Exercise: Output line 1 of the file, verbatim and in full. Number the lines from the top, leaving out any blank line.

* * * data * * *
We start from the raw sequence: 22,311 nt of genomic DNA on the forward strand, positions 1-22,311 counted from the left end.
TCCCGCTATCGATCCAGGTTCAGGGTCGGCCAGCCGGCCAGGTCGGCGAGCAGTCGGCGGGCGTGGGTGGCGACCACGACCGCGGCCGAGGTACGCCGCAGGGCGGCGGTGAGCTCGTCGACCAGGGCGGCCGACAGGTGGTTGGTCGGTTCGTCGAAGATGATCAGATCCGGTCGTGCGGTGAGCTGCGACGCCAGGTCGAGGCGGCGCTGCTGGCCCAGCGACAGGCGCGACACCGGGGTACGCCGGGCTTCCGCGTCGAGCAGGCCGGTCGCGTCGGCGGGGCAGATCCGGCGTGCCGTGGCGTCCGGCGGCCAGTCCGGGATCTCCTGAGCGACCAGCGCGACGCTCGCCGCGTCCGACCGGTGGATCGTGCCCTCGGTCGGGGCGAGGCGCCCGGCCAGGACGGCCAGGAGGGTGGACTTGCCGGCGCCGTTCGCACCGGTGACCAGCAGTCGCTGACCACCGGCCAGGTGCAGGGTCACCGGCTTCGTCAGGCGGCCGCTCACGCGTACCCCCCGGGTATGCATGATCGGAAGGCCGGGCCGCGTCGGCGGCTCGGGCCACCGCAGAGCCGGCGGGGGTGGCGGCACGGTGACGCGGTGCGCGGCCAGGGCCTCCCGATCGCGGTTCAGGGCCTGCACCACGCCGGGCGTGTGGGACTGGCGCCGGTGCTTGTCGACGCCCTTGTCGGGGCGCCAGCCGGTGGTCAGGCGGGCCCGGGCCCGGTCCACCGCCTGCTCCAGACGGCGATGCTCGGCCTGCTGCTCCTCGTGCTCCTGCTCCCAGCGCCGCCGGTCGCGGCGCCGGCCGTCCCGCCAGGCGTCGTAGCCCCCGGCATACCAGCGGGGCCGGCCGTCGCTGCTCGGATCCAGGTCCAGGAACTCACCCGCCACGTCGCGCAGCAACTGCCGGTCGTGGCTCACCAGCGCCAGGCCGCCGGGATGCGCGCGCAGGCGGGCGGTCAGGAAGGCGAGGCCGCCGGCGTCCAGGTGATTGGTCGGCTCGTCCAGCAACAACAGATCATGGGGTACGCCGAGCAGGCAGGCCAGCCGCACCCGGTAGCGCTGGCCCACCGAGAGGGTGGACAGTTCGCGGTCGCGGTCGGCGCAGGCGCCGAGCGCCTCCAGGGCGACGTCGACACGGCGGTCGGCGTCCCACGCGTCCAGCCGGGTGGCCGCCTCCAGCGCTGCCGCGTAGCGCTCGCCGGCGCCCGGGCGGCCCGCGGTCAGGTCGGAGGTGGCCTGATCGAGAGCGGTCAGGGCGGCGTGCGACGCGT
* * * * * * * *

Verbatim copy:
We start from the raw sequence: 22,311 nt of genomic DNA on the forward strand, positions 1-22,311 counted from the left end.